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Judge slams former Assistant AG in case alleging harassment of gay student

Judge slams former Assistant AG in case alleging harassment of gay student

DETROIT — Former Michigan Assistant Attorney General Andrew Shirvell was rebuked by a federal judge this week for attempting to circumvent procedures and find a shortcut way of wrapping up a lawsuit against him for allegedly harassing an openly gay college student.

Chris Armstrong (left), and Andrew Shirvell

“You’re basically at the beginning of the lawsuit trying to get to the end,” said U.S. District Judge Arthur Tarnow. “You’re wasting a lot of energy.”

Shirvell waged an online campaign against the University of Michigan’s openly gay former student body president, Christopher Armstrong. Last April, Armstrong, 21, filed a lawsuit against Shirvell, seeking more than $25,000 in damages.

Armstrong’s suit claimed Shirvell “developed a bizarre personal obsession” with him in early 2010 after claiming the student was a radical homosexual activist. The suit also says that Shirvell accused him of getting minors to drink alcohol and trying recruit others to become homosexuals.

Shirvell used his blog to continuously attack and harass Armstrong, calling him a “racist, elitist and liar,” and “Satan’s representative on the student assembly.”

Shirvell, who is representing himself, was appearing before Tarnow filing several motions to throw out the majority of a lawsuit filed against him by Armstrong. Shirvell claimed he was just exercising his First Amendment rights. In his counter-suit, he states that Armstrong pursued a “course of action” against him “to make an example out of (me) in order to deter others from criticizing (Armstrong’s) homosexual activist agenda.”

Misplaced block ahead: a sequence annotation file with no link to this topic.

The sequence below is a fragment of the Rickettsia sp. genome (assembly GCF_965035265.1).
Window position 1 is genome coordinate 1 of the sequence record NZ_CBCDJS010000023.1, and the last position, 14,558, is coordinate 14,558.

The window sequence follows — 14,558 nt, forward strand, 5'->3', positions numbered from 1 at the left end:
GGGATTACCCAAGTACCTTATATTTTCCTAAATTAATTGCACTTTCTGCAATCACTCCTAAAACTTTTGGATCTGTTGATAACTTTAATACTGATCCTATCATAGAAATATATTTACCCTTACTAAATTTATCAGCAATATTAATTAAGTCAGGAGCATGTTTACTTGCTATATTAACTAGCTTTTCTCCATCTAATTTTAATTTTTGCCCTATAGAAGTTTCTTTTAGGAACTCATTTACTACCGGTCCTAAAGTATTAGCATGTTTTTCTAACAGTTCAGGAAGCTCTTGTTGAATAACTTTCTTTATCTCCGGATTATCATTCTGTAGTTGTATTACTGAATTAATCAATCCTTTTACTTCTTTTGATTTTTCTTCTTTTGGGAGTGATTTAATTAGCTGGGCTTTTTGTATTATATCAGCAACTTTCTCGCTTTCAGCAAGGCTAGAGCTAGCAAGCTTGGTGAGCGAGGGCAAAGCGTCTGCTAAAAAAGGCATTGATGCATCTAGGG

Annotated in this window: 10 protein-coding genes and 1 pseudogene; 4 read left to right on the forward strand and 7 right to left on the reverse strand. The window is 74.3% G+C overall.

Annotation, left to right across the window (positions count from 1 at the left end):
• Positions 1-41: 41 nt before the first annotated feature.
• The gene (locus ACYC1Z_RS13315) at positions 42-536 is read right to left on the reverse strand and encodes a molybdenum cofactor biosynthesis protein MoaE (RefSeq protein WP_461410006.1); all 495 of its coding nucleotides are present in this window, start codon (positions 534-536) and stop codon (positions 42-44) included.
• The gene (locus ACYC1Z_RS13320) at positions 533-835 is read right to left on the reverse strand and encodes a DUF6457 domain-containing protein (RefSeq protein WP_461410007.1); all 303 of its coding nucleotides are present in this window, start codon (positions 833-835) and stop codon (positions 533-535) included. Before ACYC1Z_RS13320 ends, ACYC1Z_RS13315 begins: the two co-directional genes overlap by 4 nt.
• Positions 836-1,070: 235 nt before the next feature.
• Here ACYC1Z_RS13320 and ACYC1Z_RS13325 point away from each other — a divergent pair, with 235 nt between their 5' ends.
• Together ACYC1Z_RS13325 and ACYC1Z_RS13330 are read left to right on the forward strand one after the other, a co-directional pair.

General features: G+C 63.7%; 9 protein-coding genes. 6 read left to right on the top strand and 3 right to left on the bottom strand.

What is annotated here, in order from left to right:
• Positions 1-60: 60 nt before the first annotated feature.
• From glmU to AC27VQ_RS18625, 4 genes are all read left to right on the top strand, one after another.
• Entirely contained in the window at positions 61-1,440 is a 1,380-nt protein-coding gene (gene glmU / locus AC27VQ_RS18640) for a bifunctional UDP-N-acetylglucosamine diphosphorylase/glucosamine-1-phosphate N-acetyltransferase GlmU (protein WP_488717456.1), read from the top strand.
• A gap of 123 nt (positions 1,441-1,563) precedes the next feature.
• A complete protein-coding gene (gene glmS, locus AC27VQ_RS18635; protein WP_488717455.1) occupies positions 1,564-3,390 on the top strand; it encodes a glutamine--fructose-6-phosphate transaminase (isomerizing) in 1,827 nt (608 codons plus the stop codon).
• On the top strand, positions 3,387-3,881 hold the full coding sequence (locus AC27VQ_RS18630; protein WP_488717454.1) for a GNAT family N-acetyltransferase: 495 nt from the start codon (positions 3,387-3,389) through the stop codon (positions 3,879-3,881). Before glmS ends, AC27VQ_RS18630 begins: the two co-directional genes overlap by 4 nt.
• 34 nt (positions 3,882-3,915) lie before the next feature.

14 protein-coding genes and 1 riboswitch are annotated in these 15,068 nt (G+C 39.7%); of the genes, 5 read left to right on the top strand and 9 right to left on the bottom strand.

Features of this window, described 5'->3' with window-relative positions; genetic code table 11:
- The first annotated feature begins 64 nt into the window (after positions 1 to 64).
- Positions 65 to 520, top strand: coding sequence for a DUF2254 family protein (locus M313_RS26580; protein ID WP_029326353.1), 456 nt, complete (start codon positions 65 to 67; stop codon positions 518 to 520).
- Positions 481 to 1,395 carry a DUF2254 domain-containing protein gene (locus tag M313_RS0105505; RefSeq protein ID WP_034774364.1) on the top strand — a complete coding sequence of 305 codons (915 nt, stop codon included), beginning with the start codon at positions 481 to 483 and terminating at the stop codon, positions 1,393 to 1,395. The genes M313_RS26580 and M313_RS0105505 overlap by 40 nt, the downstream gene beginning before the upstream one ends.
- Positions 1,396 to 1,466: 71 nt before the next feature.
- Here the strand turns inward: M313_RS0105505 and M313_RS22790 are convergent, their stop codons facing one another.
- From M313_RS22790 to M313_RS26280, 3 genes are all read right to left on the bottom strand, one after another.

Shirvell maintains he’s the victim and that Armstrong is responsible for his recent professional troubles, including being fired by the state Attorney General’s Office in November 2010 for using his state computer to update the blog and then lying to investigators about it.

In court Wednesday, Shirvell argued that he made no effort to inflict intentional emotional harm on Armstrong and that none of his criticisms of the college student were over the line of acceptable criticism.

Tarnow dismissed the motions saying that a jury would decide on the merits of the suit and that after his review of its allegations, and that in his opinion there was more than enough to move it forward to a jury trail.

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“They are so many allegations that even if one of these are (true) you’ll be going to trial,” the judge told Shirvell, repeatedly denied motions to knock out parts of Armstrong’s suit.

Tarnow told Shirvell he had proven the adage that it’s “not wise” to represent oneself in court.

Outside court, Shirvell told the Detroit Free Press that “he plans to keep fighting and will file more motions to try to get the suit tossed before it gets to the jury trial phase.”

The Detroit Free Press also reported that “both sides have been fighting in court document filings over depositions and what questions each side must answer. Shirvell has asked Tarnow to compel Armstrong to answer questions about his sex life and religious beliefs.”

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